Another speaker who grabbed everyone’s attention was former U.S. Marine Sgt. Adam Kisielewski, 28, who lost his left arm and part of his right leg in combat in Iraq in 2005. Adam overcame his injuries to learn how to fly a Light Sport Aircraft, thanks to an “Able Flight Scholarship.” He soloed on March 14, 2012, and earned his Sport Pilot Certificate in April. At the Summit, Kisielewski shared how he became interested in flying and how he learned to maneuver an aircraft with one arm. A family man with a 2-year-old son, Kisielewski now plans to go for his Private Pilot Certificate as his budget allows (http://ableflight.org/).
When the morning general sessions were over, the information and training sessions began, and the exhibit hall opened. Among the session speakers was aviation author and flight instructor, Rod Machado, who packed them into the main hall with his wit and knowledge.
The American Bonanza Society combined its annual convention at the AOPA Aviation Summit. Bonanza owners had their own sessions and social events, but also participated in Summit activities.
AOPA Puts Emphasis On Lowering The Cost of Flying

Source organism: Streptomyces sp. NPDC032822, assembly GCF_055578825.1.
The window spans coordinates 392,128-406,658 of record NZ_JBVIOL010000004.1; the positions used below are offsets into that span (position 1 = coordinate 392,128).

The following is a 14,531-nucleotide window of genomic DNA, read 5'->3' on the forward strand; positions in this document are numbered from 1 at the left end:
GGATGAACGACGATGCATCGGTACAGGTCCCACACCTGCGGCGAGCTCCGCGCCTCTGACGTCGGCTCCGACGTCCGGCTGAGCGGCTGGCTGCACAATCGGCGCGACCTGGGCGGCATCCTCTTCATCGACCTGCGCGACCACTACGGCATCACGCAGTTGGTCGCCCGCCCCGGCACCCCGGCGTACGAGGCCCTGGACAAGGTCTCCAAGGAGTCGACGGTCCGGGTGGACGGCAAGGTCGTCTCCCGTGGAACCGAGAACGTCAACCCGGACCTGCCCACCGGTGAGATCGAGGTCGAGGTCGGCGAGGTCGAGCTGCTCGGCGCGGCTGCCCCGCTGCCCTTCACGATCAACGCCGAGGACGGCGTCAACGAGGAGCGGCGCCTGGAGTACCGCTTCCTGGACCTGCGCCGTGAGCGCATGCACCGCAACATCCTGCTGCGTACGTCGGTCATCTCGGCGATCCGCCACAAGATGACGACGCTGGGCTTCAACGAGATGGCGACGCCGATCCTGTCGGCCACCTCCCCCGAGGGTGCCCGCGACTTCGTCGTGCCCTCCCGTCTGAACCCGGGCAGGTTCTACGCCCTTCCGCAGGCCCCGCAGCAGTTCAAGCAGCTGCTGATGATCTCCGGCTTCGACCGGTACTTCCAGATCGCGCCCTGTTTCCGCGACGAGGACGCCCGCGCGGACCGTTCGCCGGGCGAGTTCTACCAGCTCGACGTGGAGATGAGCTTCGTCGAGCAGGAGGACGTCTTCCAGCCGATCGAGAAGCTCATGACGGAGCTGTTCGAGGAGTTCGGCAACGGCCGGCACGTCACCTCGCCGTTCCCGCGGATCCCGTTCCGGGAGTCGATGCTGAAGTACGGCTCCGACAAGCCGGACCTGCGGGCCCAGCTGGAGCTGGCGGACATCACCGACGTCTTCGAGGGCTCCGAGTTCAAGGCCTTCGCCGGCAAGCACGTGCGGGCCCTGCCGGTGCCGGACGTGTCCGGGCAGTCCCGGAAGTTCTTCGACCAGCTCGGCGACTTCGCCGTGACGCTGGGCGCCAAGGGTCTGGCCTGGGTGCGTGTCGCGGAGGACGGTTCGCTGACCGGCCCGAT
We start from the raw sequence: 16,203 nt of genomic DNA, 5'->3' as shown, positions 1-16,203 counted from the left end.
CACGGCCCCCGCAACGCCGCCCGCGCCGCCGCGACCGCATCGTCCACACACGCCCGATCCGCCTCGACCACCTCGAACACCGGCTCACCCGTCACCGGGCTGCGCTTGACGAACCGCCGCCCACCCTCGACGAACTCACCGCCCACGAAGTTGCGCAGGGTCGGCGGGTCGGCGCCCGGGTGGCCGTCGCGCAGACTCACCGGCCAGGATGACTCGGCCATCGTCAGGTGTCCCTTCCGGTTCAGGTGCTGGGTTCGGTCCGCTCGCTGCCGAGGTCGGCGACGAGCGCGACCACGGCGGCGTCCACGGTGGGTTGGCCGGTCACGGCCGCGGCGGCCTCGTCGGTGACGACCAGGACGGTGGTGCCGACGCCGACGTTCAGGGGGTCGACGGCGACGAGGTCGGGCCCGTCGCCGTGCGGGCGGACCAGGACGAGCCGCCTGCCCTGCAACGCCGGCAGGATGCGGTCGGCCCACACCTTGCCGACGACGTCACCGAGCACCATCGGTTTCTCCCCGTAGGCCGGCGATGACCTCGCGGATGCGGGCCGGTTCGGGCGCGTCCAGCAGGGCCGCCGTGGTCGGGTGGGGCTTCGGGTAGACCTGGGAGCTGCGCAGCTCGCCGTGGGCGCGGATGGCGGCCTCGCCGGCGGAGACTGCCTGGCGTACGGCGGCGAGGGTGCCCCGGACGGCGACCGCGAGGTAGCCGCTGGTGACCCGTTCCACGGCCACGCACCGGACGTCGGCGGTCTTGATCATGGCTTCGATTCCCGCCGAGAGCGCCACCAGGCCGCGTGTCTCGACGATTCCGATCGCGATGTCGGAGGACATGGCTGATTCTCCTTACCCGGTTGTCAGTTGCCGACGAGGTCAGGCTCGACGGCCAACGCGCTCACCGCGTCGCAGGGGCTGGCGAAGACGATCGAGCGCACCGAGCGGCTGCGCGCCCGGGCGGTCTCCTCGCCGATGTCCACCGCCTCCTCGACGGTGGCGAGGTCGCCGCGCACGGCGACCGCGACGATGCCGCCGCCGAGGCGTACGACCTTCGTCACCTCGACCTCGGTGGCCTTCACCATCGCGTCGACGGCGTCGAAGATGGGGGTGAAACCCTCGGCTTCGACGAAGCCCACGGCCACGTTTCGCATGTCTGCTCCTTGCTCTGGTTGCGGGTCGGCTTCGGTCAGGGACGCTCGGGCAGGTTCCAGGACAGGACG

Flying clubs have long been the most affordable means of flying, and because of that, AOPA announced during the Summit that it is putting emphasis on developing a “flying club network” to spur GA growth.
As the aviation industry seeks to reverse rising costs and a decline in pilot numbers, flying clubs can be part of the solution, says AOPA. Flying clubs offer affordability, but also a sense of community, quality instruction, an entry point to aviation, a means to stay flying as a retiree, and a viable business model. Flying clubs may also help reduce student pilot dropouts if promoted during flight training.
State-Level Aviation Advocacy
AOPA’s Airport Support Network (ASN) continues to grow, and AOPA’s new regional manager program celebrated its first anniversary at the Summit. A team of seven full-time regional managers are now focused are building government relations and strong local aviation communities. By all accounts, the program has been successful as evident by the reports published in Midwest Flyer Magazine by AOPA Great Lakes Regional Manager Bryan Budds, and Central Southwest Regional Manager Yasmina Platt. Budds and Platt were on hand at the Summit to meet members in their regions.
AOPA Aviation Summit 2013
AOPA Aviation Summit 2013 will be held October 10-12, east of the Rockies in Fort Worth, Texas, making it more affordable and less time consuming for pilots from the Midwest to attend. Begin now to make personal travel and vacation plans to attend, and consider organizing a “plane pool” with spouses or fellow pilots. For details refer to www.aopa.org, or call 1-800-USA-AOPA.
See you in Fort Worth!